Community Living Directories, WOOFFING & How Communities Work

If you’re in the UK, Diggers & Dreamers have an awesome directory of all forms of community living. Have a look at international listings here. For Cohousing specifically, check out this site, or if you’re in the US, check out The Cohousing Association of the United States. Wikipedia also has a list of intentional communities. How do you decide which community is for you? Read all the write-ups you can find, and then check them out – calling them up first to arrange a visit, of course. A lot of land-based communities offer a chance to do WOOFFING (Working On Organic Farms) so you can get a taste of what it’s like to live there. You can also find a group that is still forming, and join up with them to discuss what ideals and values you all want – expect this process to take up to 2 years. Once you’ve chosen a community and they choose you as a member, you may need to buy your space from an outgoing member, and then pay a monthly maintenance sum to cover utilities. Some community properties are available to rent. And there are also charity-based communities where you live in return for working there.

There’s a huge variety in the way different intentional communities do things. For example, in some communities there are collective meals and you would contribute a regular amount for the food – in others, like co-housing set-ups, there are monthly pot-lucks and people cook separately the rest of the time. Community living is not for the lazy: expect to contribute between 10 to 15 hours a week, which can include anything from milking cows to cooking on a rota to gardening. Be willing to learn and to get your hands dirty, and even if you have few skills you are likely to find a place to call home. In most communities decisions are made by consensus, and there is no ‘head honcho’ as such. As a result, the whole process of moving into community living is not a quick one, so be patient! For more on the ins and outs of community living, see here.

Tribal Ancestry, Back to The Land & the Danish Co-Housing Movement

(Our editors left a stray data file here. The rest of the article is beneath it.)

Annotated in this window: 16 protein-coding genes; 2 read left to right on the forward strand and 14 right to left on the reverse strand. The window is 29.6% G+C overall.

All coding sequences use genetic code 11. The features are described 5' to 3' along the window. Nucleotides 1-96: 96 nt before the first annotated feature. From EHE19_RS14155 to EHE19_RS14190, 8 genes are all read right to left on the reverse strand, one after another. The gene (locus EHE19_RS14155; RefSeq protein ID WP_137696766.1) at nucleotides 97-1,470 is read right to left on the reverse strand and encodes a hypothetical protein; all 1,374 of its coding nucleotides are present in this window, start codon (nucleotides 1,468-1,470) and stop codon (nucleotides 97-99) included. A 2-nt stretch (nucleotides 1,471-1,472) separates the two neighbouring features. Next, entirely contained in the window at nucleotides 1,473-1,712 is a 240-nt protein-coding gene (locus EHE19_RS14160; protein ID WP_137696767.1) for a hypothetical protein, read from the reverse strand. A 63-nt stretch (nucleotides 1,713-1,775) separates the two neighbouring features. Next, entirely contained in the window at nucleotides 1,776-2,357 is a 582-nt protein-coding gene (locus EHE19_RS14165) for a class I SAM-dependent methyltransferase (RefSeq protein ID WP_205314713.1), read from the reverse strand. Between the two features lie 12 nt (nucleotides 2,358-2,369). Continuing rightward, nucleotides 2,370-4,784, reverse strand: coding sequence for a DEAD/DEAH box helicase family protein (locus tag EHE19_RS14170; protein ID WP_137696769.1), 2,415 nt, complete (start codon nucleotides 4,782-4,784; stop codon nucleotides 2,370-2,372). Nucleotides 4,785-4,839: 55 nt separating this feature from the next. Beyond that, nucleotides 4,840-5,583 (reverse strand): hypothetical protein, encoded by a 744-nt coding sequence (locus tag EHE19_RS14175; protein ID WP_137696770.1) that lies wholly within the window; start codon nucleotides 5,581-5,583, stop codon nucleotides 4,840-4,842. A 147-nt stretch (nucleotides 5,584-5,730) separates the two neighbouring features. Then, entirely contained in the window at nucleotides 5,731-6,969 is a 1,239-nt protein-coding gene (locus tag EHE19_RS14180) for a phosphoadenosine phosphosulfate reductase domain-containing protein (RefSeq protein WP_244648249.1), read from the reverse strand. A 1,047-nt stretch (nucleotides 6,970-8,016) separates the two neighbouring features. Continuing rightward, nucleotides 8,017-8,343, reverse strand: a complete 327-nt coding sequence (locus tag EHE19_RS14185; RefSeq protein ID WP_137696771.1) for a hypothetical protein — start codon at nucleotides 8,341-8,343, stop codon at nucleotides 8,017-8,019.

For our ancestors, living in community was the norm – we could only survive by living in tribal set-ups and sharing our resources. Of course, these communities were not ‘intentional’ as such – we would be born into them. Over the centuries these traditional societies have split apart and we’ve found ourselves mostly living in relative isolation – so the need for ‘intentional’ communities has arisen. In Israel, kibbutzim have been around since the start of the 20th Century, and are still a model of communal ownership and resource allocation despite many changes. Post WWII society had become more about ‘things’ than people, and so the commune movement and the emphasis on ‘back to the land’ in the 1960’s and 1970’s was a bit of a backlash against that: re-personalizing a materialist society and re-connecting with the earth. Co-housing began in Denmark in the 1960’s and has spread all over the world since then, with many British people taking it up in the last decade or so as housing prices have risen exponentially. There are still original ecovillages – struggling for survival – and new ecovillages are springing up. Ecovillages as intentional communities were named in 1998 as one of the United Nations’ top 100 Best Practices – a model for sustainable living to take us into the 21st Century.

How will this help you to transform your problems and pain?

If you’re ready to transform, intentional communities are a route in: they offer the potent medicine of cultural and personal change through opening up the possibilities of sharing space with others.